It wasn’t long before we crested the next rise to reach Relay Col where we paused in the wind for a snack. The views were stunning: the Little Paradise Creek headwaters lay immediately below us, a surprisingly broad shallow valley, the snow-covered pyramid of Mount Vic catching the light in the distance. The nearer peaks such as Mount Davidson and Red Hill had the lightest dusting of yesterday’s fresh snow. A narrow trail led us off at an angle down into the valley, the ground churned up by the passage of hikers and horses during wetter times, and now set like lumpy concrete. But we couldn’t really complain, not with the views around us. Ahead of us lay a huge craggy outcrop of rock, reminiscent of Black Tusk, that just begged us to take photographs. And so we did. Every few minutes we stopped for yet another angle, another view, another photo-op that made us go ‘Wow!’. It was glorious hiking.
Marmots whistled in the valley, possibly from our appearance, though we caught only distant glimpses. As we neared the valley bottom, we crossed a snow patch and promptly lost the trail. Or rather, the trail vanished in the damp meadow. We had checked the map to verify where we were aiming for on the far side of the valley and picked our best route across the land, crossing several cute little creeks, running vigorously with snowmelt. We were surrounded by western anemone and marsh marigold flowers, catching them just at the start of their main bloom. That’s always such a treat, especially for the anemones which turn into their more familiar moptops all too soon. While the marigolds favoured the wettest areas, the anemones often created gorgeous floral crowns at the top of melting snow patches.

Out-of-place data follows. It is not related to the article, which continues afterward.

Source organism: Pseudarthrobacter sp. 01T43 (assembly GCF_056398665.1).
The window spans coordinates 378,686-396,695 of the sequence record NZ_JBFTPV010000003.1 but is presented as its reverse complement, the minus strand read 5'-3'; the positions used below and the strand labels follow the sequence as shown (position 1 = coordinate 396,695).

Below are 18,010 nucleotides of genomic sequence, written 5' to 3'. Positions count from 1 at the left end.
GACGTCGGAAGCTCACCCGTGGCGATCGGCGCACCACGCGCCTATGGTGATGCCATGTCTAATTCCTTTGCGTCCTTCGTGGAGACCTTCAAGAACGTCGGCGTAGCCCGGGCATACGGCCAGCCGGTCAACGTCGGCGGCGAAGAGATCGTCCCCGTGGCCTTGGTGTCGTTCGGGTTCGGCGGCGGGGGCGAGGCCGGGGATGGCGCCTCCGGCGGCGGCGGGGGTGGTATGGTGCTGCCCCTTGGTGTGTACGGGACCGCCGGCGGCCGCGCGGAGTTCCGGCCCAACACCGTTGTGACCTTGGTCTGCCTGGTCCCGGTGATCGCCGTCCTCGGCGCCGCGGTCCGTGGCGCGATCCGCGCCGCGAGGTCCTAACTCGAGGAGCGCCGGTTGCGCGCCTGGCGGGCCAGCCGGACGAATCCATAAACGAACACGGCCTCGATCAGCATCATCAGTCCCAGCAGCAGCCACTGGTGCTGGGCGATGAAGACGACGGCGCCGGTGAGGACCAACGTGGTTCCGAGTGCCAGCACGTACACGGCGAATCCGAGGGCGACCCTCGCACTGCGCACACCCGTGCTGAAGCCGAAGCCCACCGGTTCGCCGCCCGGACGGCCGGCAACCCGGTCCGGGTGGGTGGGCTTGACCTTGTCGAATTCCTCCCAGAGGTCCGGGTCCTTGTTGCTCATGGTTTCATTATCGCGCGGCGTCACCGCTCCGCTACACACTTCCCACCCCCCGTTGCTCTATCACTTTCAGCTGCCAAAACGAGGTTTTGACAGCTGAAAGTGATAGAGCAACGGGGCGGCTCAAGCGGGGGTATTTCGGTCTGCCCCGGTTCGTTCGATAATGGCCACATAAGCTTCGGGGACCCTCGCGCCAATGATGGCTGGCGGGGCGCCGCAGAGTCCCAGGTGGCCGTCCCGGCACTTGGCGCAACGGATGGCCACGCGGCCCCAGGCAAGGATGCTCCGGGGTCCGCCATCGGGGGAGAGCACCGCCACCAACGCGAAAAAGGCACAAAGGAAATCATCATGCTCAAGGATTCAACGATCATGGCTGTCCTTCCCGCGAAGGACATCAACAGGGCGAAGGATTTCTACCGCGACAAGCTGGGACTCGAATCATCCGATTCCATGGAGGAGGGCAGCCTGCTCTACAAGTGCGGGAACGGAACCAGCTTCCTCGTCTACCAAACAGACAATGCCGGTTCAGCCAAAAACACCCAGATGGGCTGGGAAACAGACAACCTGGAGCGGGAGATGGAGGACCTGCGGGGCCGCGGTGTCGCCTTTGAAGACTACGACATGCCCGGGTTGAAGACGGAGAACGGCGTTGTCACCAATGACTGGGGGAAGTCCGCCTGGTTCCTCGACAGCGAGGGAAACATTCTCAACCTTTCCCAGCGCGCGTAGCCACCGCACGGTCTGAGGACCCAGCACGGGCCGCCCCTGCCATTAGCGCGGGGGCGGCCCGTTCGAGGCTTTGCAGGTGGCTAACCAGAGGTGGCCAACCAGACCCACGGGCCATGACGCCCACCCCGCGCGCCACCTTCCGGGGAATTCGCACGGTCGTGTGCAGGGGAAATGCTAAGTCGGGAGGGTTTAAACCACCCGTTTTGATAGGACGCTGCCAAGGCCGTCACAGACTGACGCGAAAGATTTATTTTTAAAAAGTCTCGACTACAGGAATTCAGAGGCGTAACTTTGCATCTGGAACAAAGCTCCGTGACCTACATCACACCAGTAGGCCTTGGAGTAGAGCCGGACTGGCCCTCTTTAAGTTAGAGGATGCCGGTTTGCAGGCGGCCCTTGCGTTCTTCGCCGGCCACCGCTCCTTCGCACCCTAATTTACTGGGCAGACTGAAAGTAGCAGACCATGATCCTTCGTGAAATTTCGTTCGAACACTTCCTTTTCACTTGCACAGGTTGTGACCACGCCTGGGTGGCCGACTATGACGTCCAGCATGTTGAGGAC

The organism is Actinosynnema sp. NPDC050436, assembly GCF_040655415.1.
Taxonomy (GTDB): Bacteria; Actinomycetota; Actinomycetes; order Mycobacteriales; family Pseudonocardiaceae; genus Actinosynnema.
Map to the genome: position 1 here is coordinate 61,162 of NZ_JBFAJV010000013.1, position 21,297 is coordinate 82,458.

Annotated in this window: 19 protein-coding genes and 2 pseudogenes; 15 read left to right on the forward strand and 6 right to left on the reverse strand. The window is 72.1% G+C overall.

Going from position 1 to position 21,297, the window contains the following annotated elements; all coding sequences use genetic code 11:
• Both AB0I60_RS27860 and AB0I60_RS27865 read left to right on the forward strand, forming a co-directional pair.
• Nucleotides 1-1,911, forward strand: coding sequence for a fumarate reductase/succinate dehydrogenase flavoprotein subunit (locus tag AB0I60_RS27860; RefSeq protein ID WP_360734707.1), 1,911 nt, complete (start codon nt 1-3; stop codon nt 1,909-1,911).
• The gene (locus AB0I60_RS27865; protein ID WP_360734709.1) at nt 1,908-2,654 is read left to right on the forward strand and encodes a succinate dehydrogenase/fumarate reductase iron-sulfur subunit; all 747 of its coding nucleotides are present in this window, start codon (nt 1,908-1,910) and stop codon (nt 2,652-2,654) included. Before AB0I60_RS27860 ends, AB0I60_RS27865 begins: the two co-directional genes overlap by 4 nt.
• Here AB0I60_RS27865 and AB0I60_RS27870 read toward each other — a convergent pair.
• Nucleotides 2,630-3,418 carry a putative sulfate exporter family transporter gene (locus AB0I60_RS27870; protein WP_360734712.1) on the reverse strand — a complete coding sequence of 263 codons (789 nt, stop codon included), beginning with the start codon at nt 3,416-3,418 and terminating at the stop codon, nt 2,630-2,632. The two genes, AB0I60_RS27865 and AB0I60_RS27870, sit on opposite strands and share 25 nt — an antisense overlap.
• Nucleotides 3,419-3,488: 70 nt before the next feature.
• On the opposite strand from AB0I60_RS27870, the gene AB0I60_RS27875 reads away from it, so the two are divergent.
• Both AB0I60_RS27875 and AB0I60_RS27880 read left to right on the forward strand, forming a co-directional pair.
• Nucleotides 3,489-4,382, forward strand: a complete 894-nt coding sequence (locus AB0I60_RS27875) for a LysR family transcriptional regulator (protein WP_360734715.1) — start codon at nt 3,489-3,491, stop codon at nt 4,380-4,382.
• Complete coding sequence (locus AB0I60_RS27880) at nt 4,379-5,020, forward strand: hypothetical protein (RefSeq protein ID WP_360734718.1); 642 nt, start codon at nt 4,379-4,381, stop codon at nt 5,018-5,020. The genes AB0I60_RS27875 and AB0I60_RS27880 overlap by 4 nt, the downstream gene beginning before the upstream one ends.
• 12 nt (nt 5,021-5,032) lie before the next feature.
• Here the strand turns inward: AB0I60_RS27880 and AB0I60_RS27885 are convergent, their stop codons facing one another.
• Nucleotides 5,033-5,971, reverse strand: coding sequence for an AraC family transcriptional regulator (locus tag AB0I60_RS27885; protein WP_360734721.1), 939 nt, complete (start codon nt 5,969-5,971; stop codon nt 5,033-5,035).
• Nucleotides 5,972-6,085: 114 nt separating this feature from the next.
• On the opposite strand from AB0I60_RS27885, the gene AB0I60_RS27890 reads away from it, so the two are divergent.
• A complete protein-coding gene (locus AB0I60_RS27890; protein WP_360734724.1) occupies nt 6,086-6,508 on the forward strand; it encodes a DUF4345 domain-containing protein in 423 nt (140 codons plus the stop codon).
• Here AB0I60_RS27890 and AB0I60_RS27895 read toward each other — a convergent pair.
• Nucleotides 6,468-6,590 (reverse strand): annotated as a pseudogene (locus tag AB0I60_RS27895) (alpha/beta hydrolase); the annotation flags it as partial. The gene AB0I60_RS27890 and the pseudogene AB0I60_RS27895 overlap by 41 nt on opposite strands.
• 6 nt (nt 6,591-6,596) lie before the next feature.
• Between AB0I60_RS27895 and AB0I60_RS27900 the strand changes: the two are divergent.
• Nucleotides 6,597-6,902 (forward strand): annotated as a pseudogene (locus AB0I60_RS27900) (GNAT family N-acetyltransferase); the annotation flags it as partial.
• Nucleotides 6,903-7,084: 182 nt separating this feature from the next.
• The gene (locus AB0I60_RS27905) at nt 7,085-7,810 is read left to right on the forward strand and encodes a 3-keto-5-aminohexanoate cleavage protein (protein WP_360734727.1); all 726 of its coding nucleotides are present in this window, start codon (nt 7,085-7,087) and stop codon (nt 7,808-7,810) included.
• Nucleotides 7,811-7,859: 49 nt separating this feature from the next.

We picked our way up the slope, trying to avoid the flowers wherever possible, stopping briefly to admire a nearby marmot which had paused by the top of its burrow to check us out. Higher up, tiny meltwater creeks lined with emerald moss cascaded over rocks creating miniature water features. Upon reaching the top we were once again hit by the wind and quickly sought out a shallow dip to take what shelter we could. We’d emerged onto a broad grassy ridge with superb views all around which we revelled in as we ate our lunch.
Laying out the map, we attempted to identify the peaks around us and sized up the next part of our route that would take us around the head of Little Paradise Creek. Immediately west we could see Mount Davidson and Red Hill straddling Graveyard Pass. That sounds like an interesting area, and we wondered how we might incorporate it into a future trip. Behind us lay our route and from where we were sitting, it looked quite intimidating, with a steep climb up towards Mount Cunningham. But with the (unjustified) confidence that the route shown on the map would be fine, we set off once again.
It was beautiful hiking along the open grassy ridge, the views becoming even more expansive
It was beautiful hiking along the open grassy ridge; apart from the wind which occasionally threatened to knock us off our feet. The ridge climbed gently towards Mount Cunningham and the views became even more expansive. Mount Vic and its neighbouring peaks shone white in the distance, a stark contrast to the reds and oranges of Mount Davidson and its connecting ridges. As we came onto the southern ridge at the head of the valley, we could see down into the Tyaughton Creek valley with views across to Deer Pass area and into the Lizard Creek valley.